In June this year Polaris Private Equity, a Denmark-based firm which focuses on investments in Denmark and Sweden beat its €350 million target for Fund III, closing on €365 million target having been in the market since late 2008.

In the same month, oil and gas-focused private equity firm HitecVision took the market by storm with an offering outside its traditional fund platform: its “asset solutions” fund raised $420 million in just three months, surpassing its $325 million target.

In other fundraising news, EQT, which is headquartered in Stockholm but invests on a global basis, is understood to be in premarketing phase for its sixth fund. One more sizeable investment from the €4.25 billion Fund V will likely push it into fundraising mode, says one source with knowledge of the firm. EQT declined to comment on fundraising.


The region’s LPs have remained active throughout the financial crisis. Sonia Trocmé of placement agent Global Private Equity notes an increased demand from Nordic investors for infrastructure funds. “There is a vast knowledge among Nordic LPs of the infrastructure space,” she says. “During 2009 they were more interested in this area than they were in private equity. They liked the lower risk profile and regular dividend payments, which can make up a large proportion of the total return.” That said appetite for traditional private equity has been coming back in 2010, she adds.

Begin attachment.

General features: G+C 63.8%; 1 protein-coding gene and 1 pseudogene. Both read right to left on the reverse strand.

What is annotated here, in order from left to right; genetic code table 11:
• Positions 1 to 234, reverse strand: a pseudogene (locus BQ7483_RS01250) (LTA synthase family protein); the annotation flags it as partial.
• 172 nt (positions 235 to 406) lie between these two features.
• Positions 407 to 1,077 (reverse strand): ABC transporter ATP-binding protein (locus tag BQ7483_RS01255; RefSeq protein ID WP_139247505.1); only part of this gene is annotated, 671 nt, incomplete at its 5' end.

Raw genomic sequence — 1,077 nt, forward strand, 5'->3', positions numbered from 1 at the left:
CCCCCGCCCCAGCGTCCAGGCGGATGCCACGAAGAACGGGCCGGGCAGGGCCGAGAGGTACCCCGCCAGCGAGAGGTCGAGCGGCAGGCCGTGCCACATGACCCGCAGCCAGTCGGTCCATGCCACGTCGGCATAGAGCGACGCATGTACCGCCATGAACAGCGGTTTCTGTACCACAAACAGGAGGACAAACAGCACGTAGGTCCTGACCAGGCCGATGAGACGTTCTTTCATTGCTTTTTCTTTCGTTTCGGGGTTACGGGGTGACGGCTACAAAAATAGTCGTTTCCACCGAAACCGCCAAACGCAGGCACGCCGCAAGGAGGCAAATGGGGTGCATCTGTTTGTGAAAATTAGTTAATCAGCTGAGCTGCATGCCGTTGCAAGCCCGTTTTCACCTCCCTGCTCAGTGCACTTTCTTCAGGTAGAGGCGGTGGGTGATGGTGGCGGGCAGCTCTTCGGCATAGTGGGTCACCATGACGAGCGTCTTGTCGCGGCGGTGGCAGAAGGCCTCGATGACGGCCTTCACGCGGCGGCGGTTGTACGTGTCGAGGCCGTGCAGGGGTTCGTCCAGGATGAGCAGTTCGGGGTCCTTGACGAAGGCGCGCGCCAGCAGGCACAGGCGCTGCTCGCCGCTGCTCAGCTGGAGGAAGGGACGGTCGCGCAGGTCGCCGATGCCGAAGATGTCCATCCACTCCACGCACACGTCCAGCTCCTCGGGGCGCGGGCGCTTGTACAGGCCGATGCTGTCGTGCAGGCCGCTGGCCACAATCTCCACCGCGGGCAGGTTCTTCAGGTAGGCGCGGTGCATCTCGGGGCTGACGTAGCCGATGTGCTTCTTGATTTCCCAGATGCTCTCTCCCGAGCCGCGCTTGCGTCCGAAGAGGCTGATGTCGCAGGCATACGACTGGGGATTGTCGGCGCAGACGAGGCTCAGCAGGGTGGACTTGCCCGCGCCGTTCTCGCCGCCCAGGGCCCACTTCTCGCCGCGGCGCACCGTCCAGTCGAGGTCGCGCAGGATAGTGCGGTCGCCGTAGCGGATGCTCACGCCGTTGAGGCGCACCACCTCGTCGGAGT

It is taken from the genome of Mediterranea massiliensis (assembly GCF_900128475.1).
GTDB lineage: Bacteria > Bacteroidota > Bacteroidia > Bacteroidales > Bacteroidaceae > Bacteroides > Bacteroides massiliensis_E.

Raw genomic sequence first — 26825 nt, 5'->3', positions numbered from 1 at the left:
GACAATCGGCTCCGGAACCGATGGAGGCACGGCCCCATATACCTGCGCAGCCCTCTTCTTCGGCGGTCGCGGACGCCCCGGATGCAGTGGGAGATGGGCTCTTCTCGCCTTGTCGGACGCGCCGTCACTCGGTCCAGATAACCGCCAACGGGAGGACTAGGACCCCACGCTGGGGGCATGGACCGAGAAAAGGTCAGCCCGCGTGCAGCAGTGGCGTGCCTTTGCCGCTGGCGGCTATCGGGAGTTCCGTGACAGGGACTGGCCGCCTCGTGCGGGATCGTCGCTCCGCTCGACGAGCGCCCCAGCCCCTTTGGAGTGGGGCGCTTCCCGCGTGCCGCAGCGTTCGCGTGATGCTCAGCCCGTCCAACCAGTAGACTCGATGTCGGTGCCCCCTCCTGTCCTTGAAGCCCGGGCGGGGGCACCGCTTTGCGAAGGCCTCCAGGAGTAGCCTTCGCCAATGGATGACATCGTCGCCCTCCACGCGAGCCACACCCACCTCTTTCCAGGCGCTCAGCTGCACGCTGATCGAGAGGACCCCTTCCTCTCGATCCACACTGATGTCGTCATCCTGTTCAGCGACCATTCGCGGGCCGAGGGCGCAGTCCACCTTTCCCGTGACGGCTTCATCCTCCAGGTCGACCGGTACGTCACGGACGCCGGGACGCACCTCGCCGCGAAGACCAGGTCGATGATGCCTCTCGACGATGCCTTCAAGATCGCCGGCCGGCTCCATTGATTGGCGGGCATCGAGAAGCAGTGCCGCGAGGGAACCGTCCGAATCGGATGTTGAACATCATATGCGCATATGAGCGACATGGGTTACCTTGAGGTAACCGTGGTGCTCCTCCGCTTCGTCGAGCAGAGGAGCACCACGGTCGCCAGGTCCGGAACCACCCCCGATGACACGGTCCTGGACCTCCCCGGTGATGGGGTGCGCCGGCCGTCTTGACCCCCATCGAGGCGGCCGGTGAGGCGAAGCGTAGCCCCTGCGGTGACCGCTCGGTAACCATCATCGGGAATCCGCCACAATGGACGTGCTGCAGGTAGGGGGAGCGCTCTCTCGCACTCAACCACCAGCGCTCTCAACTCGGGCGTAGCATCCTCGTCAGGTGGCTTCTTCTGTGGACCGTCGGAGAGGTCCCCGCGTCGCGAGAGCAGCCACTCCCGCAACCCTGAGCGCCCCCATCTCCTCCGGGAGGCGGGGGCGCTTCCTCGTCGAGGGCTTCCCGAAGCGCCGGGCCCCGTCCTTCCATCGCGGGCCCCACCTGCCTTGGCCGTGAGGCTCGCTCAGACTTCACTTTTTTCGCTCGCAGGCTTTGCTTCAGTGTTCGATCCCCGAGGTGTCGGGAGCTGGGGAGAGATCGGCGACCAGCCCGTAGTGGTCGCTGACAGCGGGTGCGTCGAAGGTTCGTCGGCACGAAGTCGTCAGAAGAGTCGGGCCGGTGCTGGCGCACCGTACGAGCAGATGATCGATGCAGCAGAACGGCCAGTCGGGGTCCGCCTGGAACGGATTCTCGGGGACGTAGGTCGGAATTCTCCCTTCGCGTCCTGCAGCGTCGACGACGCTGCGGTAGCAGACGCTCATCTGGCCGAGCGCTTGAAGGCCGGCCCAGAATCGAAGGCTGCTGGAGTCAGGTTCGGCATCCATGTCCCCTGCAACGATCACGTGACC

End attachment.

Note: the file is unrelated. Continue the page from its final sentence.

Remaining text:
le Febvre concurs: “There is definitely a strong appetite for real assets from Nordic LPs. Culturally it is an area they understand very well.”

Continued appetite from the LP community could be put down to the fact that economically the region has proved more robust than elsewhere in Europe. “Lower interest rates, tax cuts and a rapid upturn in exports, combined with the absence of falling home prices, have made possible a strong rebound in both output and employment after the deep recession,” said a recent report from Swedish bank SEB on its home economy.